It is anticipated that Oman will see an increase in the levels of international recruits during the forthcoming year as a result of increased investments in new projects.
The National Economy Minister in Oman, Ahmad Mekki, has revealed that there is a current deficit of workers in the country and that increased investment activities will necessitate the need for further resource from abroad. Speaking in the Emirates Business, Mekki said: “We will need more expatriates to keep up with the pace of the development from new projects next year. There are not enough nationals to fulfill all the jobs in demand."
At present, there are approximately 870,000 expatriates working in Oman, almost 30% of the total population and five times the amount of those working in the private sector. According to industry experts, the sultanate is heavily dependent upon foreign workers, especially in the construction sectors, where there is insufficient local resource as a direct result of the perception that these roles are manual and are therefore not suitable for the locals.
'We don't have enough experts in civil engineering to cater for the rising demands,' Rashid Alawi, managing partner at Muscat Investments Company told Reuters.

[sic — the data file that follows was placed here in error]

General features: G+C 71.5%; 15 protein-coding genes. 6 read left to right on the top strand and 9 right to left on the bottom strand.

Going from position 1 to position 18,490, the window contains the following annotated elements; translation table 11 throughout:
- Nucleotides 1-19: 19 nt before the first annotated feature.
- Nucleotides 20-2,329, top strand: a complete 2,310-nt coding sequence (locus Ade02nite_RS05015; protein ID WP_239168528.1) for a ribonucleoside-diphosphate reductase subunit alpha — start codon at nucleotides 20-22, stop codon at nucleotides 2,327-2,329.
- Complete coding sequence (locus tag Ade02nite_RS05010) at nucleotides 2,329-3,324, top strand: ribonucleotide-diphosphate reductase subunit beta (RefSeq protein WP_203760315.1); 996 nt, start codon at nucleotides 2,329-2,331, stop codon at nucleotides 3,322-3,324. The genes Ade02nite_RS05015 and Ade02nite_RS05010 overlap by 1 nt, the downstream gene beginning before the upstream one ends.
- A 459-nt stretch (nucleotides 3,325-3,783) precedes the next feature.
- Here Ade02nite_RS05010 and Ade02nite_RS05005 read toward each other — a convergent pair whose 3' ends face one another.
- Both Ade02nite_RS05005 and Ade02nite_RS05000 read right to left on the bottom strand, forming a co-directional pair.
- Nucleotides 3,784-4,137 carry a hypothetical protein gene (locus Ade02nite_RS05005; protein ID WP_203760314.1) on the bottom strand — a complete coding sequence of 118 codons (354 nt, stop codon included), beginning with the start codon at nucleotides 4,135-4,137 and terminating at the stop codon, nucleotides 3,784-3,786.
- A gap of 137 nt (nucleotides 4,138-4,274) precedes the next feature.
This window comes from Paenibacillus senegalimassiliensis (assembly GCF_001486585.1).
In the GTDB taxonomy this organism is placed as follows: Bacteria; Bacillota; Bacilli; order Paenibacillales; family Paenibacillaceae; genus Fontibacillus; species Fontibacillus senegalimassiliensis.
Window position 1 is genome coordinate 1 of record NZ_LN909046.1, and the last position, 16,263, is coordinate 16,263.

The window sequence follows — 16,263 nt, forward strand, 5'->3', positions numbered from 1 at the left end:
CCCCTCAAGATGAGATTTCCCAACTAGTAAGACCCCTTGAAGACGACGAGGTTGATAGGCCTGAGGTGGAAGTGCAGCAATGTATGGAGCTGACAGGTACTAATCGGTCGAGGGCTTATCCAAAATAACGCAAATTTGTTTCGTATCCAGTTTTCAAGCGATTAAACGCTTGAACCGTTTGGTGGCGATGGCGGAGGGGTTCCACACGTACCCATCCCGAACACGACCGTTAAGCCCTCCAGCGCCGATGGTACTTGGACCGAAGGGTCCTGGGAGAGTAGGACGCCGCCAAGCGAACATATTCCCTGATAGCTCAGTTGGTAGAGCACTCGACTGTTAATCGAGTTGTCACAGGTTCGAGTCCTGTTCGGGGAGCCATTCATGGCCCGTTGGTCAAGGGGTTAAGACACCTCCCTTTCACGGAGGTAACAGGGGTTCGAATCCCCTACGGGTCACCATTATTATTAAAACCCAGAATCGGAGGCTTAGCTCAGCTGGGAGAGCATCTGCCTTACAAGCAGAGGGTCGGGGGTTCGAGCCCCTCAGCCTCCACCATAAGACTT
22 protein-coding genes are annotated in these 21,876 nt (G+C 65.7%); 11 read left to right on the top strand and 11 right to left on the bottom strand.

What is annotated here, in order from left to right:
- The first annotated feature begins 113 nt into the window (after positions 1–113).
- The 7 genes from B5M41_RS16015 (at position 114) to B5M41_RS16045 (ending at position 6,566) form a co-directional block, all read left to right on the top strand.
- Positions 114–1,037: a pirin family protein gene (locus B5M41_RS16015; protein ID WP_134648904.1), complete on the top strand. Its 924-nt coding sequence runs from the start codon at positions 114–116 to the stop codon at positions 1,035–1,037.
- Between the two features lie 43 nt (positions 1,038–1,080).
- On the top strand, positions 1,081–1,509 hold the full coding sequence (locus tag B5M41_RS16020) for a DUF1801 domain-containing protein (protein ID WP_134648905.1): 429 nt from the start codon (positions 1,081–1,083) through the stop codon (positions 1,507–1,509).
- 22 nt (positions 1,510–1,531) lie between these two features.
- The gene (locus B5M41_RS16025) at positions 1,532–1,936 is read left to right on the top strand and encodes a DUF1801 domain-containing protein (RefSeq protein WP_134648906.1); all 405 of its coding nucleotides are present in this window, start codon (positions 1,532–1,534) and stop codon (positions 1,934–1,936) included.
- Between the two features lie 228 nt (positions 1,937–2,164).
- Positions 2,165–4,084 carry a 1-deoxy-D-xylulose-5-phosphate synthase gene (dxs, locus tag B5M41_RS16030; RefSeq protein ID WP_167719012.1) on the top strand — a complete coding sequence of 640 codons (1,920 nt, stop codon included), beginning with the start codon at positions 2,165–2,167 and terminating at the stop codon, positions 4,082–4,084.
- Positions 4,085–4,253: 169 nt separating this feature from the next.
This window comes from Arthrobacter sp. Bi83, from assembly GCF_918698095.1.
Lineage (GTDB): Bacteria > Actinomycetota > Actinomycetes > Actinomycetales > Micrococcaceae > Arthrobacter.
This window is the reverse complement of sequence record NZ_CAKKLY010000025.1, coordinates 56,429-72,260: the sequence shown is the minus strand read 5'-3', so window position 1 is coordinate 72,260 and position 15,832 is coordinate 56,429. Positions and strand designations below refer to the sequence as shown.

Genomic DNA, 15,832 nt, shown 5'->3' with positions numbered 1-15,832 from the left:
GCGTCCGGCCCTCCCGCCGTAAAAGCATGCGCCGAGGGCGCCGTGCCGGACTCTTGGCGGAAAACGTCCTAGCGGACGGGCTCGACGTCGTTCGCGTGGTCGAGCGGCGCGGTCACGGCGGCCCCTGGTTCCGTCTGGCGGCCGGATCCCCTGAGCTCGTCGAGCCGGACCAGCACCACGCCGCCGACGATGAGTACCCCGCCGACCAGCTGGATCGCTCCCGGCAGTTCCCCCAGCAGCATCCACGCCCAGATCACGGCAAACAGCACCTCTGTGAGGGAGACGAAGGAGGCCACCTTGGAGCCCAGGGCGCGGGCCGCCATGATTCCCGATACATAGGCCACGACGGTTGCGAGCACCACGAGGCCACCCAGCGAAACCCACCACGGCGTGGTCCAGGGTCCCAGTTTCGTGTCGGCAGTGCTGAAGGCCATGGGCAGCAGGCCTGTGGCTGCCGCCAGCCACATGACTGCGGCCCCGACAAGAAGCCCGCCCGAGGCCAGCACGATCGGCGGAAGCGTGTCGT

'Young Omanis also are not willing to work as laborers because they see it as demeaning.”
It is believed that Oman have allocated a total budget of over 7 billion Omani rials to construction projects that will take place in 2010, with plans including the development of four airports, 3 ports, power plants and some petrochemical projects.
Rising oil prices have been named as a source of funding for the increased investment activities, with Oman receiving significant revenue during 2009 as a result of the fact that their oil sold at over $10 per barrel more than previously budgeted. Oman, which is not a member of OPEC, was not forced to cut output in the same way that fellow regional exporters were limited and was thus less affected during the recent global economic crisis.
The revelation that there will be an increase in foreign recruitment was accompanied by a bullish forecast for economic expansion in the region. The Minister of Finance, Sultan Qaboos bin Said Al Said, reveled that the Oman government expect an increase in real GDP of over 6% over the forthcoming year with inflation expected to be around 3.5%.
Ministers in Oman have also issued statements that confirm that they have no plans to join the GCC monetary union and will not abandon their currency peg to the US dollar. The governor of the Saudi Arabian Monetary Agency confirmed this in a report issued in the Saudi newspaper Al Eqtisadiah.
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